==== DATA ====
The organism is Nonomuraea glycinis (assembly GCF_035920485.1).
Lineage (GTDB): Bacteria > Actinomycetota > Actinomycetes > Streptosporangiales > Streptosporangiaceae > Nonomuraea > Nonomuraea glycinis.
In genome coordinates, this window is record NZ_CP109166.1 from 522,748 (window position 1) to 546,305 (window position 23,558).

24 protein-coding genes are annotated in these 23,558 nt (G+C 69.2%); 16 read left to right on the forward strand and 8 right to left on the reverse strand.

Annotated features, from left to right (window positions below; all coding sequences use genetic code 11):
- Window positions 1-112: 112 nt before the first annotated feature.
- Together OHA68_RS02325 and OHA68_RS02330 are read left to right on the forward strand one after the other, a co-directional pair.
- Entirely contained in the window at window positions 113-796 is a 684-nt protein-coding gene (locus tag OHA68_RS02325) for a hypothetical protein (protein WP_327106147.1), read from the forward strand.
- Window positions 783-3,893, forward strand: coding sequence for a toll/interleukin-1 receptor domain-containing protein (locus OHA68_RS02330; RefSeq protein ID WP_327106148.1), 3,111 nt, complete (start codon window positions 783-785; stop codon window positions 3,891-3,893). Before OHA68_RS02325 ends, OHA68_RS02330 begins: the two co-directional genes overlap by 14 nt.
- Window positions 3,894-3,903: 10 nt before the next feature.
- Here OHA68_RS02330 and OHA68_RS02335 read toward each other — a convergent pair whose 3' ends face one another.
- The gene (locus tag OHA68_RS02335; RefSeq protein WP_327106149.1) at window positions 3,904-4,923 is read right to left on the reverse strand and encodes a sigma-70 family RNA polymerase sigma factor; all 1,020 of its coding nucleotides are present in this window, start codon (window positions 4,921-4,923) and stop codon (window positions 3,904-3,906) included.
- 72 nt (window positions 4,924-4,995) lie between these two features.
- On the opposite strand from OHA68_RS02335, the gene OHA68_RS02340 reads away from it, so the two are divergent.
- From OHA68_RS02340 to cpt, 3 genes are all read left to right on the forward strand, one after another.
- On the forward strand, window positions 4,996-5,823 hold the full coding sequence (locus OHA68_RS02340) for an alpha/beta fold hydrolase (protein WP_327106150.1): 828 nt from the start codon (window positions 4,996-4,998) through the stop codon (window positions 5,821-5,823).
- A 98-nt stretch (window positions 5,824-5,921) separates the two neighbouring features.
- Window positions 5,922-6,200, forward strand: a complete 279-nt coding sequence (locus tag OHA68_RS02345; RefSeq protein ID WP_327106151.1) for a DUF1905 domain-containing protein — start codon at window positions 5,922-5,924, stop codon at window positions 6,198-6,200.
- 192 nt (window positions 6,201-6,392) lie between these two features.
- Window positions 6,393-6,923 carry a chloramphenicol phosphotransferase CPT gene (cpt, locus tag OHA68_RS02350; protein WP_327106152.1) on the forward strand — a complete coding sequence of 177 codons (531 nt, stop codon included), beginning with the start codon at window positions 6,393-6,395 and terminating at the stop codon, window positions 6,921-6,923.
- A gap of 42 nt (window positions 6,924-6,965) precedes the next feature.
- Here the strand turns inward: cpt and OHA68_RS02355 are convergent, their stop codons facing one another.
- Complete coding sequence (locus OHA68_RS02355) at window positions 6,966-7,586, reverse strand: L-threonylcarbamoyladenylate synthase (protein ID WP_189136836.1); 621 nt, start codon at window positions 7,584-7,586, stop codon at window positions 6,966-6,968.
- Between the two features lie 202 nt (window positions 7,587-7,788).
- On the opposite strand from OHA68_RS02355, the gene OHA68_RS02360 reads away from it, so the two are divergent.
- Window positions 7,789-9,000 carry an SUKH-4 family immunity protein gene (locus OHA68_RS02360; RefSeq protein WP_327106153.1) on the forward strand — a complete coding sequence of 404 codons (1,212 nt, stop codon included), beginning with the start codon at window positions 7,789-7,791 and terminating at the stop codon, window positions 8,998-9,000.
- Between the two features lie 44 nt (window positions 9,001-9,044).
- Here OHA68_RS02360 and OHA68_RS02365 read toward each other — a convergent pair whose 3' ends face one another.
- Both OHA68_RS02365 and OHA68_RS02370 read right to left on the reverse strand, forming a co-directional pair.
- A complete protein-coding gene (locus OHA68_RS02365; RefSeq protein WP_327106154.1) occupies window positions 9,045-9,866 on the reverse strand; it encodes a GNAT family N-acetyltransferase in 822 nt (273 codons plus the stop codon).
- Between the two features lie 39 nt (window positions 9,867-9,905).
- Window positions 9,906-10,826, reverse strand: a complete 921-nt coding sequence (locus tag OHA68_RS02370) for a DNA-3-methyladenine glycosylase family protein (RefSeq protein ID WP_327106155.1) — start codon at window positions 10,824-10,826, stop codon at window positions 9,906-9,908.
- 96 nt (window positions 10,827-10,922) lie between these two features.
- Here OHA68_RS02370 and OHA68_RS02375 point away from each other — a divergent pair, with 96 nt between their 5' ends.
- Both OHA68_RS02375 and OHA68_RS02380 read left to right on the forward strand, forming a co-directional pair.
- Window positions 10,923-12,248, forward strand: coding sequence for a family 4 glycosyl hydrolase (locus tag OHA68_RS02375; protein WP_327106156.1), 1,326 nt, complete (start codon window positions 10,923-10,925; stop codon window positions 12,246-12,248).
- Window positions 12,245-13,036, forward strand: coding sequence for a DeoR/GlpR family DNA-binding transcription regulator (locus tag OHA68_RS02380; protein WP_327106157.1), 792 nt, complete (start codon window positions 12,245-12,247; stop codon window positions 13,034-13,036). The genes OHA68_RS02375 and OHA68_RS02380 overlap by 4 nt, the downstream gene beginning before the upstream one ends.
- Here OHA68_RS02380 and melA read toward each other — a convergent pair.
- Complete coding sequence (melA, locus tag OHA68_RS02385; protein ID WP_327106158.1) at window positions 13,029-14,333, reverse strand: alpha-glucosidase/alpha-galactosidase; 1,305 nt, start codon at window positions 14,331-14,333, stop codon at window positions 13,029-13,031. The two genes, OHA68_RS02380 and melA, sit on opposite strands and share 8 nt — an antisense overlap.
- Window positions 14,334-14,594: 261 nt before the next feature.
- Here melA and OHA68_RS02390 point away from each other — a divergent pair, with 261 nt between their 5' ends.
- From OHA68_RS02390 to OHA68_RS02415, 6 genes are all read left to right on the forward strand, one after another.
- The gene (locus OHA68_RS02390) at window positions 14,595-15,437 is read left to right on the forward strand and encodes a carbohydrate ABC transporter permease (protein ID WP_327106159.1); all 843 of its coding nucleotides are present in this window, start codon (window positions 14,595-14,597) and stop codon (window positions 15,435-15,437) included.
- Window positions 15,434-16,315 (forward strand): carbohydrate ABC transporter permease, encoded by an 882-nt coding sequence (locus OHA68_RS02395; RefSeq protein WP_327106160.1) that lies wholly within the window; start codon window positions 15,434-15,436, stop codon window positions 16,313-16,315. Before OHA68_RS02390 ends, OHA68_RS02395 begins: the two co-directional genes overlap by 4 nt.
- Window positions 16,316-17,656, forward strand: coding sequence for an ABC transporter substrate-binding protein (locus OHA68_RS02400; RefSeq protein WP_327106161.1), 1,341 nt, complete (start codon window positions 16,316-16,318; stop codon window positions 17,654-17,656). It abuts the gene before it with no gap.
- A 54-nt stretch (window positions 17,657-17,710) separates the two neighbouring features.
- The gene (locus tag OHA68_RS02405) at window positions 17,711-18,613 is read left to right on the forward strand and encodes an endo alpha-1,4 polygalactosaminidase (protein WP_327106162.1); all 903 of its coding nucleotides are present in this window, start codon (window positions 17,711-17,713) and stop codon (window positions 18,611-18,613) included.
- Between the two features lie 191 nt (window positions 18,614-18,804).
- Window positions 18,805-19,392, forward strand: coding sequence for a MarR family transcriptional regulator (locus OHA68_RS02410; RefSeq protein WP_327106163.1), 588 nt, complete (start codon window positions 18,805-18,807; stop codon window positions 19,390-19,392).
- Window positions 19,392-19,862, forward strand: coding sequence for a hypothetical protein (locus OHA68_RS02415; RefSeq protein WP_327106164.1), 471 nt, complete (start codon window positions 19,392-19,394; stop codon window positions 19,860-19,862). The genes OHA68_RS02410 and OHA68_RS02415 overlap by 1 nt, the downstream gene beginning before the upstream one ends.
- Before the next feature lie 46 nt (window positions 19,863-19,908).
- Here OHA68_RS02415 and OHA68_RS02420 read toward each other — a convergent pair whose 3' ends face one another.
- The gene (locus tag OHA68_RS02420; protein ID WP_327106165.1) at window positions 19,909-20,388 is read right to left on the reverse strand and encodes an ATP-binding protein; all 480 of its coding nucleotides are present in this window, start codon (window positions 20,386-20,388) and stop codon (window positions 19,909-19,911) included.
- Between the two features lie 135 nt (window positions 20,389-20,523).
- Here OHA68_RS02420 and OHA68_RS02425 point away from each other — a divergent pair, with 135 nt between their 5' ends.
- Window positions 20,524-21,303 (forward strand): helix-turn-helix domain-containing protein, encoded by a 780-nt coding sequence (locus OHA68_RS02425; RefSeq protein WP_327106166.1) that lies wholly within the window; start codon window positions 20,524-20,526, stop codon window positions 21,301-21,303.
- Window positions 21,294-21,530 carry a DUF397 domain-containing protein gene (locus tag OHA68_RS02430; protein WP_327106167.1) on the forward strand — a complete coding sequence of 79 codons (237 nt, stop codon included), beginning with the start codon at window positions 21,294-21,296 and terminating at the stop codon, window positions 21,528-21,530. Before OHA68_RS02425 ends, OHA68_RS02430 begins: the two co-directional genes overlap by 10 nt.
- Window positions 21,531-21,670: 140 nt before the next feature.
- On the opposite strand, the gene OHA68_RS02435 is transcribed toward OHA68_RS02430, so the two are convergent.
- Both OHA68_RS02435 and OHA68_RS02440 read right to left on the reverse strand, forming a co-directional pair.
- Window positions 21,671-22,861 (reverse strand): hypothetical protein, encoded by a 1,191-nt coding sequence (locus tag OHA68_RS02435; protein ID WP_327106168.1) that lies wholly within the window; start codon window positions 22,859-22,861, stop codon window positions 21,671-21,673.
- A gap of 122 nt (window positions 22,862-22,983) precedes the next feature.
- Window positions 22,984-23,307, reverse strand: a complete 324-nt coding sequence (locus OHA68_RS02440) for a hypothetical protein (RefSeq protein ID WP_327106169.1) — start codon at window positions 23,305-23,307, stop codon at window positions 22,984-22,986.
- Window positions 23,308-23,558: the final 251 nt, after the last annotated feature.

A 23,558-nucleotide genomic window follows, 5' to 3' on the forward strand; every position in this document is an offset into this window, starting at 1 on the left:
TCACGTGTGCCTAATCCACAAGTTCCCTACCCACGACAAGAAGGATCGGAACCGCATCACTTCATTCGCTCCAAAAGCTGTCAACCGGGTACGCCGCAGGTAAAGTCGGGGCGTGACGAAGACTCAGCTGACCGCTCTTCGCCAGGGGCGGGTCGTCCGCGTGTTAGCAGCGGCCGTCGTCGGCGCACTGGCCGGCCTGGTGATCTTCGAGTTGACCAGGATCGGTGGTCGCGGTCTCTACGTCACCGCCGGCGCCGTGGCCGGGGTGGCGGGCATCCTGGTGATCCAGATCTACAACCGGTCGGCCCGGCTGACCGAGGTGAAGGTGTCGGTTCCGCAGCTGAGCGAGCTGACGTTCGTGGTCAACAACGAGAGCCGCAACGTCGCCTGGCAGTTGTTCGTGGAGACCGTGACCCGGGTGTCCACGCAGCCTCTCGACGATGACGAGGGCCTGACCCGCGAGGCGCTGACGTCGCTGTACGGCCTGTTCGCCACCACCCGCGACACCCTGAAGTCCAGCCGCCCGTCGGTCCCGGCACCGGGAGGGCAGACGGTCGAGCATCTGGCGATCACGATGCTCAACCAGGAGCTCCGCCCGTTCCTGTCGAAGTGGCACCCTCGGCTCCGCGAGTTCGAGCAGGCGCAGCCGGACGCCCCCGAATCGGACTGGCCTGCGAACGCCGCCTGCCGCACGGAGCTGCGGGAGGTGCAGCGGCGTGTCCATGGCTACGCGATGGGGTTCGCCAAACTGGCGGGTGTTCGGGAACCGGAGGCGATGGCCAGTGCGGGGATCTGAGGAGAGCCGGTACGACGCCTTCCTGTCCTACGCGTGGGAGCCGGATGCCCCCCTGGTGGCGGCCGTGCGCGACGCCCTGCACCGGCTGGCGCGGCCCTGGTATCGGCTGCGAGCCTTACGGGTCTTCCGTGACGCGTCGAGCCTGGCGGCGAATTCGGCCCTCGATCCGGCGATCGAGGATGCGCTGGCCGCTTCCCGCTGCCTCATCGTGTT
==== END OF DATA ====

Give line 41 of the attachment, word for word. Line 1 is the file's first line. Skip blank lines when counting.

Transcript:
- Here melA and OHA68_RS02390 point away from each other — a divergent pair, with 261 nt between their 5' ends.